Agencies must erase payment errors to cut inefficiencies (with BPM for example)

From Federal Times  logo

Amid a pressure cooker of increased scrutiny, political wrangling and budget cuts, federal agencies face a stiff challenge to pare down huge amounts of improper payments being made in connection with the delivery of citizen benefits. To succeed, agencies must first assess whether they have the infrastructure in place to support their operations.

Agencies must take a new approach or re-evaluate their progress against goals to reduce improper payments and implement realistic benchmarks. Regardless of what path they take, one thing’s for certain: They must identify and automate error-laden processes to root out what’s causing the problems.

In a time when more citizens are tapping into government resources and when waste, fraud and abuse are more prevalent, citizen benefit programs are being strained on several fronts. It’s imperative for agencies to become more efficient.

Overtures have become warnings: President Obama has identified areas that need improvement with the Improper Payment Elimination and Recovery Act, which mandates agencies that manage benefit programs remove nearly $50 billion in improper payments by 2012.

Possible solutions?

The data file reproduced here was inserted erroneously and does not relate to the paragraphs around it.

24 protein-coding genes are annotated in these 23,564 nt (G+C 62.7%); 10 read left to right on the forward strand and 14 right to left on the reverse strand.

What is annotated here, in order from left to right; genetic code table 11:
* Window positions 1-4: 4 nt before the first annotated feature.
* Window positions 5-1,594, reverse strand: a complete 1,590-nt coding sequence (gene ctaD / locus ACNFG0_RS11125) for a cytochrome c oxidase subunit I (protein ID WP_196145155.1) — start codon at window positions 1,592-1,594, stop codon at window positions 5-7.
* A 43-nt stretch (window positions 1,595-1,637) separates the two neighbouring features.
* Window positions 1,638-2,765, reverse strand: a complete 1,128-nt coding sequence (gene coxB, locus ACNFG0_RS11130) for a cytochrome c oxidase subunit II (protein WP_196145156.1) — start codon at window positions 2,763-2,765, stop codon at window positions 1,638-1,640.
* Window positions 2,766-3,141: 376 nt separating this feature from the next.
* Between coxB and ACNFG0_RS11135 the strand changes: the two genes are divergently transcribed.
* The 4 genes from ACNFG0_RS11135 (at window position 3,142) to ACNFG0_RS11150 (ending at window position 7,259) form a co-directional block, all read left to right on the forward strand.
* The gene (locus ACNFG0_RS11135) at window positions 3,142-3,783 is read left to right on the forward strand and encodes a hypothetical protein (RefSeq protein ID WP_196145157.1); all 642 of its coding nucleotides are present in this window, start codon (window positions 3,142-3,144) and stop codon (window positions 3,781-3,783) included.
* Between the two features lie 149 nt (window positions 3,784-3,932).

• Reduce risk and costs of operations. Agencies can integrate legacy systems better by using advanced predictive analytics and business process management technology. This helps them more efficiently deliver services and mitigate risk.

• Increase visibility into payments. Consistently enforce process standards while accommodating the specific needs of each program. Streamline processes by maintaining an audit trail along with the rules and processes being applied.

• Break down silos. Eliminate information and organizational silos with fully automated processes that extend across disparate systems, organizations and channels.

• Be able to adapt to changing laws, policies and procedures. Eliminate time-consuming, costly manual interventions and workarounds with dynamic case management that adjusts a process automatically to account for new information and criteria.

 

… more on this on FederalTimes.com

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